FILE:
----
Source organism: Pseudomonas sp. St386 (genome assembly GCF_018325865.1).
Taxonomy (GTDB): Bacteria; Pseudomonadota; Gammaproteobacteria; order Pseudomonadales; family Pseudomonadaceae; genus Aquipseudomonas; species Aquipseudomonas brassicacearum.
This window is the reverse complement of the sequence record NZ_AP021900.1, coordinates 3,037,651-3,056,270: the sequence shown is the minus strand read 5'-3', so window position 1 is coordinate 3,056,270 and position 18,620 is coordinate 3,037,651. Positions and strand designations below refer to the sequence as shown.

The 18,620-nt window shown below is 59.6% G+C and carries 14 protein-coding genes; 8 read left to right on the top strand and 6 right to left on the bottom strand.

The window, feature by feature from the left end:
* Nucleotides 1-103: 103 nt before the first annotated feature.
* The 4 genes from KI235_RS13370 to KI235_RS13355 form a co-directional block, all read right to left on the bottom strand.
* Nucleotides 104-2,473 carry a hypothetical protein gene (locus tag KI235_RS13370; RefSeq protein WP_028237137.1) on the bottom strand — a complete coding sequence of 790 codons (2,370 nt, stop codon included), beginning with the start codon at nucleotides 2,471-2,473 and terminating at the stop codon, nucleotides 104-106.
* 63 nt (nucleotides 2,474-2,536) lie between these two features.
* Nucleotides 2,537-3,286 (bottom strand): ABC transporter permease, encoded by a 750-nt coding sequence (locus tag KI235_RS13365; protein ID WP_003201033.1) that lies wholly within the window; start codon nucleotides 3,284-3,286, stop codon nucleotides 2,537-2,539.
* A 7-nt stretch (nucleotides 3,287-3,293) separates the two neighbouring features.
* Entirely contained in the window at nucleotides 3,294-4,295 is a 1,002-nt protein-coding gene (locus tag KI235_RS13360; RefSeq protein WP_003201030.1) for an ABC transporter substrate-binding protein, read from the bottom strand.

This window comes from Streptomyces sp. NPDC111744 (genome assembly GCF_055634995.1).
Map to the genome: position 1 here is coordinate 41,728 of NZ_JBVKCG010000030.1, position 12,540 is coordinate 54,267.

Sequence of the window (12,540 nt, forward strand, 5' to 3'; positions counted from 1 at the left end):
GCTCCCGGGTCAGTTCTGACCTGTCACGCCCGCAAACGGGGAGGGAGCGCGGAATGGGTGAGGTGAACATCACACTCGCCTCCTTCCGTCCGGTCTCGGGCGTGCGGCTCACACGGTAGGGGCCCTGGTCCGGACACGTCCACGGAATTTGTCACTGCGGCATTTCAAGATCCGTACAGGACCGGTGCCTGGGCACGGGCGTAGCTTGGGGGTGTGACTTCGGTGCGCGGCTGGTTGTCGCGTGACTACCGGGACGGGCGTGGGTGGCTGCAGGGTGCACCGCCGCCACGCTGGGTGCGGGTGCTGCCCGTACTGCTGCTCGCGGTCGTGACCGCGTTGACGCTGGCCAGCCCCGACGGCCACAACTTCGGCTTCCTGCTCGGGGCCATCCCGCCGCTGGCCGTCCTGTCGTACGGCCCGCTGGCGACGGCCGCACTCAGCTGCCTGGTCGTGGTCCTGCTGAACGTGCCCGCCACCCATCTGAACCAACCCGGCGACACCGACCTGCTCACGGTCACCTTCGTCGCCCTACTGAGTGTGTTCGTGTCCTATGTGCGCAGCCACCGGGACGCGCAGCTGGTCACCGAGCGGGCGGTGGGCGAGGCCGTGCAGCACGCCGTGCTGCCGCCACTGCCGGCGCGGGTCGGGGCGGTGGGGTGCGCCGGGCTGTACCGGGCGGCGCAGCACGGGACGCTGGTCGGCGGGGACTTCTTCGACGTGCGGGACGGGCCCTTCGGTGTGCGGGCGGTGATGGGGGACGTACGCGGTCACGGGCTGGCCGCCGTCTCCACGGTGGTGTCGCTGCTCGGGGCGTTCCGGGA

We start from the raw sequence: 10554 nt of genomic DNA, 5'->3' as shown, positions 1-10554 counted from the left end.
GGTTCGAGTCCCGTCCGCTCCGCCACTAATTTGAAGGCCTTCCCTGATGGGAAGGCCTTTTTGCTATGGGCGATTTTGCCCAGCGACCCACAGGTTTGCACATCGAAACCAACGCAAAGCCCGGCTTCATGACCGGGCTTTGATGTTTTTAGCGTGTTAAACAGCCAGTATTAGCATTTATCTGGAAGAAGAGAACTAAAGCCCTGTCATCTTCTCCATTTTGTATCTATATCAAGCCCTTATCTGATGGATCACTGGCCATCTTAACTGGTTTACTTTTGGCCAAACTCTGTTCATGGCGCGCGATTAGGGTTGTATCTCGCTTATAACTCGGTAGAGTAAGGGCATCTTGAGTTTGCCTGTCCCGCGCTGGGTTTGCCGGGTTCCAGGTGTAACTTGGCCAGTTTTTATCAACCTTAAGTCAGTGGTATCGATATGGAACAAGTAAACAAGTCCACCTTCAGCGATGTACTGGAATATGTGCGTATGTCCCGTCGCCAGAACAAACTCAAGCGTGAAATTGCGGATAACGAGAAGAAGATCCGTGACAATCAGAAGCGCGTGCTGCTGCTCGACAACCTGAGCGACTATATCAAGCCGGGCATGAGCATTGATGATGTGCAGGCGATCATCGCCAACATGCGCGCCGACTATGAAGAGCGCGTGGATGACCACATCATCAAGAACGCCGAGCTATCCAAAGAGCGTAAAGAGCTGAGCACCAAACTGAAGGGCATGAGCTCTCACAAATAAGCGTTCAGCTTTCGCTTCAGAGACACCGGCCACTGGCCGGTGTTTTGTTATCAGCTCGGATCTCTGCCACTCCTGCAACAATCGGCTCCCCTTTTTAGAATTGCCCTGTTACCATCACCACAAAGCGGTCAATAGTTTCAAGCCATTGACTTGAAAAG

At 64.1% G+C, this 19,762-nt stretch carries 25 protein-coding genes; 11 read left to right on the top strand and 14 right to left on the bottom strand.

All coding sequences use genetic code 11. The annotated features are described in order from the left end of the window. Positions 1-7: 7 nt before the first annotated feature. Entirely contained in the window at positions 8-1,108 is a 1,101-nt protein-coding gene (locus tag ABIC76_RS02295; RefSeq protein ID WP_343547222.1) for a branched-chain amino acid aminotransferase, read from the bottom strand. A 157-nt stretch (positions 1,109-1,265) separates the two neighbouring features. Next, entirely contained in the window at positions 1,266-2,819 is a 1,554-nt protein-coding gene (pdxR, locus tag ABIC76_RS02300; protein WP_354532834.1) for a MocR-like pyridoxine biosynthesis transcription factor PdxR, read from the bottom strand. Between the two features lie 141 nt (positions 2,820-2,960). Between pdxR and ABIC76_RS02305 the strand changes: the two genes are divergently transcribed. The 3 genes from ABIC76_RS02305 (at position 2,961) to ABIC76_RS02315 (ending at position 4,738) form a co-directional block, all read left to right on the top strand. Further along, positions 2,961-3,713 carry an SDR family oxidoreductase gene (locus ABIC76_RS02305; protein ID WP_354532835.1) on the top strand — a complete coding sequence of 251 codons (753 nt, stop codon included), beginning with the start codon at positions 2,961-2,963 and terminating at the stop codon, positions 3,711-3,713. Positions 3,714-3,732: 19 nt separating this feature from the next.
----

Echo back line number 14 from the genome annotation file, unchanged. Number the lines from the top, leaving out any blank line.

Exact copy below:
Map to the genome: position 1 here is coordinate 41,728 of NZ_JBVKCG010000030.1, position 12,540 is coordinate 54,267.